M Venkaiah Naidu hopes for smooth Budget session and passage of key Bills
[caption id="attachment_265306" align="aligncenter" width="680"] M Venkaiah Naidu, Parliamentary...
[caption id="attachment_265306" align="aligncenter" width="680"] M Venkaiah Naidu, Parliamentary Affairs Minister[/caption]
As the Budget session is set to begin from February 23, the Parliamentary Affairs Minister M Venkaiah Naidu has expressed confidence that the GST bill as well as the ones on bankruptcy and real estate will get the approval of Parliament during the Budget Session. "I am always optimistic. I am not pessimistic like others ... I am optimistic that GST, real estate development bill and bankruptcy bill will be passed during this session," he told reporters on the sidelines of India Investment Summit .
The minister also appealed to the opposition parties, especially Congress, to let the Parliament approve these legislations as they were in the larger interest of the country. "I appeal to all parties... that as the country is moving forward, we need these legislations in the larger interest of the country. I appeal to them and I seek their cooperation for passing these legislations in the budget session," Naidu said.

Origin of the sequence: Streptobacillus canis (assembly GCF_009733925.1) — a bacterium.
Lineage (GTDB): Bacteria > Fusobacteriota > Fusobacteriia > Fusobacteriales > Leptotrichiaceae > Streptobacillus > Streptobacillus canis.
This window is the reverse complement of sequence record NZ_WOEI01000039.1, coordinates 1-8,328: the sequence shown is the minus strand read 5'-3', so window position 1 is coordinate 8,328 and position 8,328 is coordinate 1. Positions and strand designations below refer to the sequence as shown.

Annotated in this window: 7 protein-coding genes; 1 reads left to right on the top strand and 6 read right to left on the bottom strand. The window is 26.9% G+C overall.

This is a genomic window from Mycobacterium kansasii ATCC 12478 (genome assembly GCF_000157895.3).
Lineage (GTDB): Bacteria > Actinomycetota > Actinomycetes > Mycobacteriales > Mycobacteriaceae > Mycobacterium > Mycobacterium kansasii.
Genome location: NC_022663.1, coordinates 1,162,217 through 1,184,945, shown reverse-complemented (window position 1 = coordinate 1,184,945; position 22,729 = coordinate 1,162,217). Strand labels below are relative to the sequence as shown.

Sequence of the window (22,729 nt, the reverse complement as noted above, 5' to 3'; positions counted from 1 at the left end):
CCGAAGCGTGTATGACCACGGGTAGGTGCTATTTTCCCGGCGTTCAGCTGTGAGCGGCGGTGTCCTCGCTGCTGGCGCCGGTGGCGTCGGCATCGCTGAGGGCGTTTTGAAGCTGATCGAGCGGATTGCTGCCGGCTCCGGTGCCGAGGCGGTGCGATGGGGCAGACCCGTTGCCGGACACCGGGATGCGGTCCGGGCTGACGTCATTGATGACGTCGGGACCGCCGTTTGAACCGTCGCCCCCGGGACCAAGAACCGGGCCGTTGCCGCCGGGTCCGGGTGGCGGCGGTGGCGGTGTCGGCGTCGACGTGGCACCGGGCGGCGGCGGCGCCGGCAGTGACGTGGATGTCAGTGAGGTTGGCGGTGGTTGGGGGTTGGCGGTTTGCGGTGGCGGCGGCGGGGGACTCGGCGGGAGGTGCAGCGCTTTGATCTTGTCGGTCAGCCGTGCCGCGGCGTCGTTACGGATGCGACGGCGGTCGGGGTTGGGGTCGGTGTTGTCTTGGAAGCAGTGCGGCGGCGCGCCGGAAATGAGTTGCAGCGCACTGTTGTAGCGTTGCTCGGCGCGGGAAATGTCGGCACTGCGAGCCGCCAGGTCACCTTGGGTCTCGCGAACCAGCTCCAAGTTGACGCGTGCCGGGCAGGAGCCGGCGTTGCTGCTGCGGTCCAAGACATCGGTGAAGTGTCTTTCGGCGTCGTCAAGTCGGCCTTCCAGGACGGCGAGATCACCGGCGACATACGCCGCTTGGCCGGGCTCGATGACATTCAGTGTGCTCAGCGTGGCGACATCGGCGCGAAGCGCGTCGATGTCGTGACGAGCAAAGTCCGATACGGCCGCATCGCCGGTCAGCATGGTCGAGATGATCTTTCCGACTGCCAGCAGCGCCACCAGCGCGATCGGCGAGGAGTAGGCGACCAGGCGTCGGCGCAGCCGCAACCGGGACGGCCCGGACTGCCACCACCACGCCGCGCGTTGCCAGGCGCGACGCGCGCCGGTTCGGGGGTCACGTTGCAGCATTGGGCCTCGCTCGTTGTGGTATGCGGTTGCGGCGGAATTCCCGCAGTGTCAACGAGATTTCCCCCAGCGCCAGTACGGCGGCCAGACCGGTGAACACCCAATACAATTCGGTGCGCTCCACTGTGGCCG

The Congress has stalled the passage of the amendment Bill in the Rajya Sabha, derailing the government's plan to roll out GST from April 1, 2016. "We are already in touch (with Congress) and we have been in touch (and) we will be in touch in future also. There is a regular interaction which we have with other friendly parties.
"Even about the (timing of the budget) session, I have consulted lot of our senior opposition party leaders and we continue our interaction with them," Naidu said. On the three demands of Congress with regard to the GST bill, he said: "We have already addressed these issues...and the same has been communicated to the Congress party."
The three demands are a cap on the GST rate in the Constitution itself, removal of the proposed 1 per cent additional tax on inter-state movement of goods and setting up a judicial panel to adjudicate disputes among states.